Two years ago I attended the Gilbane conference in San Francisco, and among my clearest memories of the event  is how most business folk treated the word "social" as if it had crawled up someone's you know what, died, and then terrorized all of the enterprise as a zombie corpse. 

In other words, nobody liked it. They were horrified by it. Add the word "media" to it and you might as well have kissed all of your colleagues goodbye because social behavior adoption, or integrating with the likes of Facebook and Twitter was the same as saying, Hey employees! Waste your precious time! And be sure to take all of our private information and leak it to everyone you know!

Two years and several terms later, it seems we've finally settled on "Social Business" and aren't twitching at the sight of it. 

The Evolution

If you've found yourself a bit lost in all the hubbub, GetSatisfaction released this nifty infographic this week, which breaks down the current definition and state of social business, and gives us a view into the future:

SB_infographic.jpg

Here are some key takeaways: 

  • By 2014 the market for social business tools, software and services is expected to reach US$ 4.6 billion dollars worldwide. These social business platforms cover areas such as social media, e-commerce and social technology.
  • In order to maximize the effectiveness of social business practices, they must occur within and outside an organization 
  • In a study of 900 U.S.-based executives, 53 percent think that their company will have to adapt and start using social business tools or they will fall behind their competitors. Meanwhile, roughly 57 percent think that their revenue or sales will increase after starting to use social business tools.
  • Industries of all types are engaged in social business practices, with Technology currently weighing in the heaviest (16%)

A Golden Age for the Underdogs 

Also notable about today's state of social business is how it seems to have been built and molded specifically for SMBs. Mostly this is because it's difficult for larger organizations to become social.

From an internal point of view, large players have a lot more to consider and a lot more to change. They have to break down silos and invent new processes, all while dealing with the roadblocks that come with having a large number of participants. While more people means more success for social networks like Facebook, applying the same formula to a business atmosphere doesn't yield the same results. From an external angle, it's more difficult to keep up a consistent message. Companies must work diligently to protect against the occasional erratic employee who isn't familiar enough with the organization’s vision to personify it.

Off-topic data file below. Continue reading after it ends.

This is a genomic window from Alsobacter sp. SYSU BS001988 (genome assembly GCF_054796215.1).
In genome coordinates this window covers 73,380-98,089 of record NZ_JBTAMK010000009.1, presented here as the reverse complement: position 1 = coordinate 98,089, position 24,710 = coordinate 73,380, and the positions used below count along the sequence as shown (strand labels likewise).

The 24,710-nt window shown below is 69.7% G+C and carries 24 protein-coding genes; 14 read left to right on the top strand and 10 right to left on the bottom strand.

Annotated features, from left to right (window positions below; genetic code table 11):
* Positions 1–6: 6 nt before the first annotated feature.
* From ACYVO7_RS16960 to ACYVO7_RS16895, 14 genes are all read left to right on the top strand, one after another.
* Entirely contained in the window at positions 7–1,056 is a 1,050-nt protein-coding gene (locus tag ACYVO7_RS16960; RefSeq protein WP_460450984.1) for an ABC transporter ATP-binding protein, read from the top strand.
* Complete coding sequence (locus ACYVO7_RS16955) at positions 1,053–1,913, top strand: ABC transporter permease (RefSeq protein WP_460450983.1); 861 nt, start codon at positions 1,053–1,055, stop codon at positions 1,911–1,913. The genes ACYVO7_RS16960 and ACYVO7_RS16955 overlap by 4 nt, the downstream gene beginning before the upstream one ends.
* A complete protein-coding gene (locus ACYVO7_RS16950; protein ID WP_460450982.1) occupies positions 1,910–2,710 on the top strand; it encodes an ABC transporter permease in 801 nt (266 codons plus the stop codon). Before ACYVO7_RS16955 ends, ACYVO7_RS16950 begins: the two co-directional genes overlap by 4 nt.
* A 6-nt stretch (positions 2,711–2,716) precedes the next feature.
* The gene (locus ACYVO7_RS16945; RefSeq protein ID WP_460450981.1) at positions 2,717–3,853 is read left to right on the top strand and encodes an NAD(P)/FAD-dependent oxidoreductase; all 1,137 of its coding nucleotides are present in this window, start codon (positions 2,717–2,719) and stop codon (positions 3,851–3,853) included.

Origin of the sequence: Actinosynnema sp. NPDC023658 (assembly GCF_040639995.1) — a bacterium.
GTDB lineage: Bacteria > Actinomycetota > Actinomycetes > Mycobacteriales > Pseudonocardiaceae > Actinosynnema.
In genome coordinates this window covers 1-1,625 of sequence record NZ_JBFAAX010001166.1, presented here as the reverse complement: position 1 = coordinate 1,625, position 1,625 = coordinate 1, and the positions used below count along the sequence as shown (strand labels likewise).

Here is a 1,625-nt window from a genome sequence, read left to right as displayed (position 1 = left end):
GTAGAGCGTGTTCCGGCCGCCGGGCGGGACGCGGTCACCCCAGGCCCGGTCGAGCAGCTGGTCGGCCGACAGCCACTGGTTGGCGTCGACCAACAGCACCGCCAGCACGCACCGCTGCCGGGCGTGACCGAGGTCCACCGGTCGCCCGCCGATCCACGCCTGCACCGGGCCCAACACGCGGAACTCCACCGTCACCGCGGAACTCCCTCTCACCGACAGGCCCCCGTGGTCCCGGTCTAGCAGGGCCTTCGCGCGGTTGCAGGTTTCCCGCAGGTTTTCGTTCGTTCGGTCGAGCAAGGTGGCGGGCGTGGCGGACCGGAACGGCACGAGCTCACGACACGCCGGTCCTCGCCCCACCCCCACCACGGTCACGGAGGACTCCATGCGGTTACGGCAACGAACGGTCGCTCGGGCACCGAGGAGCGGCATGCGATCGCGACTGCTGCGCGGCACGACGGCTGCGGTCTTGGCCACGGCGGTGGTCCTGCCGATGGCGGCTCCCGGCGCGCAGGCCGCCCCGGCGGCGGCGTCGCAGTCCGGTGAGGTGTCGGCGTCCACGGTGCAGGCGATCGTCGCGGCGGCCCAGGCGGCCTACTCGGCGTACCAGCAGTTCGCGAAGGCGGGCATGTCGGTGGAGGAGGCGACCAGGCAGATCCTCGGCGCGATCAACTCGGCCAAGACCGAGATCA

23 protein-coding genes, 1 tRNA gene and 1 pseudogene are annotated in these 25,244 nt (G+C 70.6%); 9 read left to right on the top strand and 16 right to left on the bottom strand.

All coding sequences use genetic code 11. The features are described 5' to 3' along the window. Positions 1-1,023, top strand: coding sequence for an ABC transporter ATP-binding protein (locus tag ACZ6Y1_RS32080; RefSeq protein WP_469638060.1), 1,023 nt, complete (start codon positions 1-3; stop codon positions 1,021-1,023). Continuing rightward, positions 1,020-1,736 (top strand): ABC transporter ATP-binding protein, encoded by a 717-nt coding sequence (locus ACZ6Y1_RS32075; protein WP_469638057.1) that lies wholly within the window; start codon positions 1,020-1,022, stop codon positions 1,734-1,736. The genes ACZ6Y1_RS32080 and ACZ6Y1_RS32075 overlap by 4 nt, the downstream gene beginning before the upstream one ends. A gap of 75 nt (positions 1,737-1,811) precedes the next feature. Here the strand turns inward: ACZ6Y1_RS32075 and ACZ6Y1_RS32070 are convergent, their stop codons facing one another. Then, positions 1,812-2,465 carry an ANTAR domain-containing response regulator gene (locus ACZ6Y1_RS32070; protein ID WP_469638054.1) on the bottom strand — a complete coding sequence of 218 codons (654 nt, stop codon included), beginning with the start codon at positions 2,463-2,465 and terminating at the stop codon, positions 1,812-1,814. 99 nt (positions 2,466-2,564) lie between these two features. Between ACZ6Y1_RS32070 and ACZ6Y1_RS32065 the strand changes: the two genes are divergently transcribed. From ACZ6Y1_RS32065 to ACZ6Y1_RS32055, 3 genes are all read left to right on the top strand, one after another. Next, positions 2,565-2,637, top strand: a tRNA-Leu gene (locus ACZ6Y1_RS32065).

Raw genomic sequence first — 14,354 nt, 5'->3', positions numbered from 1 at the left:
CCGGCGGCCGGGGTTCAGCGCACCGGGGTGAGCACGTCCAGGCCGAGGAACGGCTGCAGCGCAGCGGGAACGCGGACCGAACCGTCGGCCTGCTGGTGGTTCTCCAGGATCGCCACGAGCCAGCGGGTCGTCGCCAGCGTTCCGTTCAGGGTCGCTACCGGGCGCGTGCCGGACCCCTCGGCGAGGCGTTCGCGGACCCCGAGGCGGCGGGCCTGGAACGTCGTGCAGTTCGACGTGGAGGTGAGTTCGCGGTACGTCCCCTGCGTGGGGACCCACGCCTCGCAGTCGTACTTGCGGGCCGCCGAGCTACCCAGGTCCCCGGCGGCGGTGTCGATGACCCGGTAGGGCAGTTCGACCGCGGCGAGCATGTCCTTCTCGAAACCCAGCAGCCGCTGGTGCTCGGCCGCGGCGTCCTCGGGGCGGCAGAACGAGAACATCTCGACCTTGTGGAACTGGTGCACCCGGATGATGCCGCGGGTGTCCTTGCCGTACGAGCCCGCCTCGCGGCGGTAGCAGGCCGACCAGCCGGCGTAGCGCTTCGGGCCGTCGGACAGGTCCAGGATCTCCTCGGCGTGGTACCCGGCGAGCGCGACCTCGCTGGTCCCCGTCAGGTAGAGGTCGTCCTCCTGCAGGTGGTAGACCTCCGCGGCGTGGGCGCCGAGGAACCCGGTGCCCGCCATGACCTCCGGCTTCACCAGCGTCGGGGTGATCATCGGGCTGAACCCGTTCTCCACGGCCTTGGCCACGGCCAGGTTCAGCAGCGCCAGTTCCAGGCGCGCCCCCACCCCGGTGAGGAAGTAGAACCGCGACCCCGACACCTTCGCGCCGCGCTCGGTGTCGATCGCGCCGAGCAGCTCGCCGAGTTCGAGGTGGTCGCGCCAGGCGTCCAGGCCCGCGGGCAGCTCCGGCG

"Situating social media in high intensity areas of worker engagement and putting it in the flow of work is much more likely to result in substantial return on investment than large, horizontal deployments." wrote ZDNet's Dion Hinchcliffe. "Myopia on wide-scale adoption often masks the real utility that social media can bring in achieving better results to shared, team-based activity."

Meanwhile, small and medium businesses are building social processes right into their DNA. They know their customer, their customer knows them, they're engaged and everyone is, for the most part, happy. 

A virtual ton of third-party social business applications is out there for larger companies to utilize, as illustrated in the infographic, but there are still plenty of kinks to be worked out. I attempted to open some doors with a recent piece on rolling with the consumerization punches (4 Best Practices for Transitioning from Social Media to Social Business), but suggestions for the giants out there are welcome in the comments below. 

Also, this is the beginning of a weekly chat on SocBiz, so if there's anything particular you're dying to discuss, toss that into the comments below too. Until next Thursday!

Related News

  • Gartner released its ever-popular magic quadrant for Social CRM. We've got the scoop on both Leaders and Visionaries

 

  • Vibe Cloud, Vibe's supposed challenger in the enterprise collaboration pool, went to the happy place all tools go when they're killed off. 

 

  • Facebook bundled together the Ads, Pages and Insights API and debuted its Opens Marketing API Program this week. 

 

  • Meanwhille, Telligent unveiled a shiny and new version of the Telligent Community suite, providing users with the tools needed to create custom communities.